Mutoh would helm the company for a decade, but would eventually stand down in favour of Nobuo Shiraishi in 2012. Mutoh was due to be put back in charge under new owners Speed Partners, but negotiations broke down and as a result Mutoh resigned. He would go on to form a new company called Wrestle-1. The wrestlers loyal to Mutoh like Kaz Hayashi, Seiya Sanada (now just SANADA in NJPW), and Minoru Tanaka joined the new company and All Japan was left to rebuild. Thankfully they had an ace up their sleeve.

Unhappy at NOAH, Atsushi Aoki, Go Shiozaki, Jun Akiyama, Kotaro Suzuki and Yoshinobu Kanemaru, jumped to All Japan and they would be the backbone of storylines in the year up to Mutoh’s departure. Shiraishi would hand over to Jun Akiyama in 2014. Akiyama has steered the company using a model of steady growth in much the same way as BJW, concentrating on homegrown stars and limited special attractions.

These four companies have the most direct line to the King’s Road legacy and while relations have been frosty down the years, there has been a thaw in the last twelve months. NOAH and All Japan co-promoted last year which featured a debate on the history of the two companies between Naomichi Marufuji and Toshiaki Kawada. Kawada admitted it was probably the first long conversation he’d had with one of Japanese wrestling’s biggest stars purely because as a rookie in All Japan he had been associated with a rival faction and therefore Kawada did his best to ignore the rookie to protect kayfabe.

the former Aiden O’Shea who has found his home in Pro Wrestling NOAH. Picture courtesy of Wiki Commons

Throughout this series we’ve explored the historic perspective of Baba’s work, but how does this impact on the real world of wrestling today? Jay Bradley made his Pro Wrestling NOAH last year and has also spent time in Wrestle-1: “I loved working with NOAH and hope to be back in Japan in the future. AJPW & NOAH have had huge influences on my style especially the gaijin heavyweights. So working NOAH or AJPW was always a goal of mine.”.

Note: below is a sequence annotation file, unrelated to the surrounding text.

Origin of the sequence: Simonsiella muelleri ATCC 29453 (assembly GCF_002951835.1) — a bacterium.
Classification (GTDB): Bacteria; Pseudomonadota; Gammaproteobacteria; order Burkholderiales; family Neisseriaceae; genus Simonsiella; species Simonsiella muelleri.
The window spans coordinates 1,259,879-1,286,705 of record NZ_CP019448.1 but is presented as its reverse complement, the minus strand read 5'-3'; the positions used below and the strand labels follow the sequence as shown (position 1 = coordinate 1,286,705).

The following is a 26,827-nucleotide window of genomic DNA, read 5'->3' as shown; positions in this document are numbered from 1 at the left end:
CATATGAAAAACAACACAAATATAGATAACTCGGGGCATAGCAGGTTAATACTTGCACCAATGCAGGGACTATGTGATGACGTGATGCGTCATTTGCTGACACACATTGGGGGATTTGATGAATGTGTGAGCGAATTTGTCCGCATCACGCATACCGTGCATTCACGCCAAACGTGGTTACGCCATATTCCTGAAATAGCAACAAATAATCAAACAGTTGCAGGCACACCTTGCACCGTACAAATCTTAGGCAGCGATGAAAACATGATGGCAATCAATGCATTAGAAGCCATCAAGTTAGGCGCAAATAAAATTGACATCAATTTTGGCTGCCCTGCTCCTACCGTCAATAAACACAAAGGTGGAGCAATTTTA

He also knows what makes the King’s Road style stand out; “Strong mat grappling, strikes, suplexes, submission holds. Very little over the top characters. Strong, tough athletic men attempting to assert their dominance of will onto their opponent. .” Jay grew to prominence as Ryan Braddock in the WWE and as Aiden O’Shea, Billy Corgan’s Chicago connection bodyguard in Impact Wrestling, so when I asked him the difference between the Majors in America and Japan he was very direct “NOAH is much more athletic based, produced from a sports standpoint and perspective. Impact is very North American style which is heavy on entertainment and a hybrid of many styles worldwide.”

Dann Read is a promoter and booker for the XWA and Pro Wrestling EVE, his understanding of Baba has stood him in good stead in his career. “The main things that I always read up on Baba, and I still don’t know enough, was his booking philosophy and his structure. I think the key thing that stood out was how far in advance he seemed to plan, I loved the call backs. If you watch EVE you’ll see there are a lot of call backs to things, I don’t believe in stuff being done for the sake of being done.”

That logical booking approach has bled through all of the derivative companies to some extent. “Although She 1 (EVE’s annual singles tournament) is clearly a take on the G1 (Climax, NJPW’s annual heavyweight league tournament), the importance of that style and theory of booking is far more influenced from All Japan than New Japan. If you look at the 2017-18 run up to Wrestle Queendom and right up to now there are numerous call backs going on but you can clearly see the Charlie Morgan/Sammii Jayne storyline that has more to it at now you look back at it, there are bits going on even now. So that when Charlie’s story with Sammii was complete she had something to move on to.”

Pro Wrestling EVE has taken a long term, realistic approach to booking in the style of Giant Baba. Picture courtesy of Pro Wrestling EVE

Baba’s ideas and philosophies may have been strict and defined in ways that were perhaps to constraining, but the biggest bonus to King’s Road is that it is an unbeatable storytelling platform. It affects all the wrestling you see in Japan, Tomohiro Ishii is a King’s Road guy, so are SANADA, Yoshinobu Kanemaru, Kassius Ohno and Cesaro. The premier storytellers in Pro Wrestling history, whether it be Daniel Bryan, Gedo, Vince McMahon, Harley Race, and indeed Ric Flair have worked with or under on the path of King’s Road in its many forms, and to quote Flair, when it comes to Baba, they all pay homage to The Man.    

Feature image courtesy of Pro Wrestling NOAH